In November 1967 Pink Floyd put out their third single, Apples And Oranges. Compared to previous releases See Emily Play and Arnold Layne it was rather slight, although frontman Syd Barrett seemed happy enough.
"It's unlike anything we've ever done before," said Syd. "It's a new sound. Got a lot of guitar in it. It's a happy song, and it's got a touch of Christmas. It's about a girl who I saw just walking around town, in Richmond. The apples and oranges bit is the refrain in the middle."
Promotional duties came a-calling, so Floyd flew to California to begin a US tour and to appear on television. The trip kicked off with a show at Winterland in San Francisco, before they travelled south for two shows at the Cheetah Club in Santa Monica, where Alice Cooper were the de facto house band. The musicians lived together is a house in Venice Beach, and invited Floyd to stay while they were in the area. Syd Barrett, it appears, made quite the impression. During breakfast, he was so high he believed his cornflakes were singing and dancing. And that wasn't all.
"He never talked," guitarist Glenn Buxton told Trouser Press in 1977. "But we’d be sitting at dinner and all of a sudden I’d pick up the sugar and pass it to him, and he’d shake his head like ‘Yeah, thanks.’ It was like I heard him say ‘Pass the sugar.’
"It’s like telepathy, it really was. It was very weird. You would find yourself right in the middle of doing something, as you were passing the sugar or whatever, and you’d think ‘Well, damn, I didn’t hear anybody say anything!’ That was the first time in my life I’d ever met anybody that could actually do that freely. And this guy did it all the time."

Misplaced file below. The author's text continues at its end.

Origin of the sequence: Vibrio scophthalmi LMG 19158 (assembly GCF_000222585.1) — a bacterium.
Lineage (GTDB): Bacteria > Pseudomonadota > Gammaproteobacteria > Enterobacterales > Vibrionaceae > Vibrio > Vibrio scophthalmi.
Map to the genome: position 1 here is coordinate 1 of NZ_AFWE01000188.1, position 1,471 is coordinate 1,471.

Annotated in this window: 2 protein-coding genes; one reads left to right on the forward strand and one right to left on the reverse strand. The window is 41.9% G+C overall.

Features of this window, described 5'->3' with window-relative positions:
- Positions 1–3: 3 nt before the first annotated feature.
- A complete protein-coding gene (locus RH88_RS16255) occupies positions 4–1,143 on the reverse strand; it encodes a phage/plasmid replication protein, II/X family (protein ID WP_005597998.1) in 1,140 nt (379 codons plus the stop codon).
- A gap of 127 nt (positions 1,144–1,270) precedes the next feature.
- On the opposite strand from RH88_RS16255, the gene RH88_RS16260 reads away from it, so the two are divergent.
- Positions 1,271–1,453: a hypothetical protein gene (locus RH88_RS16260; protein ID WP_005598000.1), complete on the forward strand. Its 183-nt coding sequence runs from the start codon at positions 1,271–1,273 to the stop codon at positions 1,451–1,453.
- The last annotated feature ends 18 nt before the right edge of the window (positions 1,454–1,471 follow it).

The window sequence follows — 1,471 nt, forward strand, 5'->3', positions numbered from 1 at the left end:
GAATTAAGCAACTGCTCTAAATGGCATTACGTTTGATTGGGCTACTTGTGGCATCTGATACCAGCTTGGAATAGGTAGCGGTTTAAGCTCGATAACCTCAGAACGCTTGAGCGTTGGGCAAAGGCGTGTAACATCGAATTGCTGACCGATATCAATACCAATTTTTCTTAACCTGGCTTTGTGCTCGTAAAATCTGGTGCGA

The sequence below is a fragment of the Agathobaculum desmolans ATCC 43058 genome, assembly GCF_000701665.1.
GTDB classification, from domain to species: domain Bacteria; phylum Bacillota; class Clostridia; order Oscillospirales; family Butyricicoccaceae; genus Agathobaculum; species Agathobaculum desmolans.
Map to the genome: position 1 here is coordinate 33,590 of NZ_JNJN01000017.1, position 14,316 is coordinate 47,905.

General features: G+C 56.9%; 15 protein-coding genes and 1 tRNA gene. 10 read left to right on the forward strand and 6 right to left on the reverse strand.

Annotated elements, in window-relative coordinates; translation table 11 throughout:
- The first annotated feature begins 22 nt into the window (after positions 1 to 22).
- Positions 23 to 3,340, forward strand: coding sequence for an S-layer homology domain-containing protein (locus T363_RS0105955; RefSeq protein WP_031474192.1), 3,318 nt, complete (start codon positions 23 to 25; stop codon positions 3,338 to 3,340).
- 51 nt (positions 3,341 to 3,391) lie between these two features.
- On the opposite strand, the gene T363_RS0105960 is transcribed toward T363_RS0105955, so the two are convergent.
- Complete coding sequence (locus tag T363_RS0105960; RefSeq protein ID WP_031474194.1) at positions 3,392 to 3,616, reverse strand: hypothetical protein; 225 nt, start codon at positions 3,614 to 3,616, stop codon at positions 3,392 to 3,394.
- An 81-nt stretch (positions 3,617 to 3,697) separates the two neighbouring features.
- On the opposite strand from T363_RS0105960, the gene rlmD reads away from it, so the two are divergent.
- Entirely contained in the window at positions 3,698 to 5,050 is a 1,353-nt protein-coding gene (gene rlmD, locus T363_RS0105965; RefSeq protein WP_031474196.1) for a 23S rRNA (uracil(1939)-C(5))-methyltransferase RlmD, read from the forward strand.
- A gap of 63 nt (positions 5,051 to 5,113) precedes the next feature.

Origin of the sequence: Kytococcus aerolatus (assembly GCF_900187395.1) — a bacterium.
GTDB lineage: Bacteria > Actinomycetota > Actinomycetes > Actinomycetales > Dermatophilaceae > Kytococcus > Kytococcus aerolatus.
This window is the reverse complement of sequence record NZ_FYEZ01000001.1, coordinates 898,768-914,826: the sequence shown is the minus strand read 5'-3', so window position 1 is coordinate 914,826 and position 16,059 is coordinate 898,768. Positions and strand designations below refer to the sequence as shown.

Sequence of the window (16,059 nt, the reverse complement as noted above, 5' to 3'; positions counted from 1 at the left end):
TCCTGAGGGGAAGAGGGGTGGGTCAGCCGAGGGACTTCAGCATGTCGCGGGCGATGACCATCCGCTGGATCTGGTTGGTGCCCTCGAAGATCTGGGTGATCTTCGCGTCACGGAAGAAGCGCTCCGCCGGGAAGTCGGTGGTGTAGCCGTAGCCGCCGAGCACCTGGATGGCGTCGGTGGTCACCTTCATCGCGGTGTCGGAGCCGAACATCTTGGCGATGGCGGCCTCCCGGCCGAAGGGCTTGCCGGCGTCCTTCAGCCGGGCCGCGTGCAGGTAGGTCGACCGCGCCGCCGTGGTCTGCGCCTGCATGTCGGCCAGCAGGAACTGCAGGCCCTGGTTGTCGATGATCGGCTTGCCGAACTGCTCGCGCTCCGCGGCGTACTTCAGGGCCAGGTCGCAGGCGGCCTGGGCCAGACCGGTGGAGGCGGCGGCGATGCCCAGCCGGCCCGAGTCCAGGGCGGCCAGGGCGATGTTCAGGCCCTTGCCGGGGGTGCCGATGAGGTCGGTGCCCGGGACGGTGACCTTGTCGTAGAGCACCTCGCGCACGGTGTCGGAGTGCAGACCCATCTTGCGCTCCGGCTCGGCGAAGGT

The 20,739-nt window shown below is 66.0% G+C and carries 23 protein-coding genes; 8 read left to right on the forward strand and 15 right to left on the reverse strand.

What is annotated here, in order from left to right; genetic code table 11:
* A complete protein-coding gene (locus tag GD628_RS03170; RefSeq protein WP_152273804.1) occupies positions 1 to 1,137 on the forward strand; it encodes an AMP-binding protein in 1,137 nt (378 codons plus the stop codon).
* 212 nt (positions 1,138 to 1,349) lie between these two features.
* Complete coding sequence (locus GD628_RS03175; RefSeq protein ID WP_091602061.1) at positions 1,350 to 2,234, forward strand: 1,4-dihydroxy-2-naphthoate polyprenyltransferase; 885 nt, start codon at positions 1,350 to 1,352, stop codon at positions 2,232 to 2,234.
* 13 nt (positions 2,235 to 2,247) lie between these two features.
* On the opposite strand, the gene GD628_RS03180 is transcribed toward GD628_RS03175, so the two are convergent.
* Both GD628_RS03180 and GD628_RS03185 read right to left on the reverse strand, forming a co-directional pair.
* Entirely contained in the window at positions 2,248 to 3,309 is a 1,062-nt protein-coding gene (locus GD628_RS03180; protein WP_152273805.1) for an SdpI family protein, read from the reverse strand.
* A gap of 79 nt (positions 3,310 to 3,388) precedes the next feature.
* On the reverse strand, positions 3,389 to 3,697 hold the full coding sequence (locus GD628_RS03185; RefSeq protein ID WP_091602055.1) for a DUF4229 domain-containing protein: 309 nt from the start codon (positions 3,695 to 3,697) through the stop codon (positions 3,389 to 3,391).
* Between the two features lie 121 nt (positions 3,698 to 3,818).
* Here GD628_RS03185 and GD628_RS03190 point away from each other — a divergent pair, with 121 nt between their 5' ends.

Next up, two TV shows, The Pat Boone Show and Dick Clark's American Bandstand, where the band would mime to Apples And Oranges. While footage from the former appears to have been lost, the American Bandstand footage exists, but it's clear that Syd Barrett is beginning to show the signs of the mental deterioration that would result in his departure from the band. He looks vacant, and barely manages to lip-sync his way through the song, before greeting's Clark's softball questions with monosyllabic answers. He was clearly in trouble.
It was the beginning of the end for Syd, and his erratic behaviour increased, making him impossible to manage. He was gone by early 1968.
"We tried to keep Syd going for as long as possible," Roger Waters said. "I really wanted Syd to become what Brian Wilson was in the Beach Boys – for him to stay in the band and keep writing songs, but not to perform with the band. But it wasn't to be. He kind of had other ideas, and so did our manager at the time. But you know, the songwriter is the goose that lays the golden egg. And everybody recognizes that."